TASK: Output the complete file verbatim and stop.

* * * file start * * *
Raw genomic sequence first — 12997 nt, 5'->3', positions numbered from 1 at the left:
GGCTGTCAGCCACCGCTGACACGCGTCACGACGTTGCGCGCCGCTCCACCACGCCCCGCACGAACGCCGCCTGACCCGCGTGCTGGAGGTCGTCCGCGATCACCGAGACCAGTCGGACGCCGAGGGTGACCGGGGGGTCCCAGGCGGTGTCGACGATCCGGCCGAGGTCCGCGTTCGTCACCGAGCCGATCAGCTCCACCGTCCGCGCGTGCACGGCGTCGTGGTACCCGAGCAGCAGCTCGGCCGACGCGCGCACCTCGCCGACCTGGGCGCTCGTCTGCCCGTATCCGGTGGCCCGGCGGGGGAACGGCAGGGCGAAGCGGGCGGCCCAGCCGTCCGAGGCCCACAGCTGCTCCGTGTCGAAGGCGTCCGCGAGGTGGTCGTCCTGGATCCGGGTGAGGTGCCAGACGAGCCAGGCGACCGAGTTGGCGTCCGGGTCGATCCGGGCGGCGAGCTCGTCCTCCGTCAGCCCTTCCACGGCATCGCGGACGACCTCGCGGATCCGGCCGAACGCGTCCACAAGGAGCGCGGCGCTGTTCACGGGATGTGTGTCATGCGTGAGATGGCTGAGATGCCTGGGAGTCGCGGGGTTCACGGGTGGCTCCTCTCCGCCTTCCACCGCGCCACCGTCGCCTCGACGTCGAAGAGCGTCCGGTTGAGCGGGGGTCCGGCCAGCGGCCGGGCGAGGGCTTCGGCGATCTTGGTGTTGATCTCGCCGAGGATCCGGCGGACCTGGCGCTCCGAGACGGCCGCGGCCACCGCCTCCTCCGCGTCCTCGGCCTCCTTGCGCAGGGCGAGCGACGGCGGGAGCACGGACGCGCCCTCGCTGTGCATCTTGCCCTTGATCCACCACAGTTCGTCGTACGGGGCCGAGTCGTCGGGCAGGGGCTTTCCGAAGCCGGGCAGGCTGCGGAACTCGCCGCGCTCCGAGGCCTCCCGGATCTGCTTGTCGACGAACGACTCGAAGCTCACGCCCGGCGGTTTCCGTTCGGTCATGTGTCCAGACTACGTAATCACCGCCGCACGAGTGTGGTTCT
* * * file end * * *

Raw genomic sequence first — 12997 nt, 5'->3', positions numbered from 1 at the left:
GGCTGTCAGCCACCGCTGACACGCGTCACGACGTTGCGCGCCGCTCCACCACGCCCCGCACGAACGCCGCCTGACCCGCGTGCTGGAGGTCGTCCGCGATCACCGAGACCAGTCGGACGCCGAGGGTGACCGGGGGGTCCCAGGCGGTGTCGACGATCCGGCCGAGGTCCGCGTTCGTCACCGAGCCGATCAGCTCCACCGTCCGCGCGTGCACGGCGTCGTGGTACCCGAGCAGCAGCTCGGCCGACGCGCGCACCTCGCCGACCTGGGCGCTCGTCTGCCCGTATCCGGTGGCCCGGCGGGGGAACGGCAGGGCGAAGCGGGCGGCCCAGCCGTCCGAGGCCCACAGCTGCTCCGTGTCGAAGGCGTCCGCGAGGTGGTCGTCCTGGATCCGGGTGAGGTGCCAGACGAGCCAGGCGACCGAGTTGGCGTCCGGGTCGATCCGGGCGGCGAGCTCGTCCTCCGTCAGCCCTTCCACGGCATCGCGGACGACCTCGCGGATCCGGCCGAACGCGTCCACAAGGAGCGCGGCGCTGTTCACGGGATGTGTGTCATGCGTGAGATGGCTGAGATGCCTGGGAGTCGCGGGGTTCACGGGTGGCTCCTCTCCGCCTTCCACCGCGCCACCGTCGCCTCGACGTCGAAGAGCGTCCGGTTGAGCGGGGGTCCGGCCAGCGGCCGGGCGAGGGCTTCGGCGATCTTGGTGTTGATCTCGCCGAGGATCCGGCGGACCTGGCGCTCCGAGACGGCCGCGGCCACCGCCTCCTCCGCGTCCTCGGCCTCCTTGCGCAGGGCGAGCGACGGCGGGAGCACGGACGCGCCCTCGCTGTGCATCTTGCCCTTGATCCACCACAGTTCGTCGTACGGGGCCGAGTCGTCGGGCAGGGGCTTTCCGAAGCCGGGCAGGCTGCGGAACTCGCCGCGCTCCGAGGCCTCCCGGATCTGCTTGTCGACGAACGACTCGAAGCTCACGCCCGGCGGTTTCCGTTCGGTCATGTGTCCAGACTACGTAATCACCGCCGCACGAGTGTGGTTCT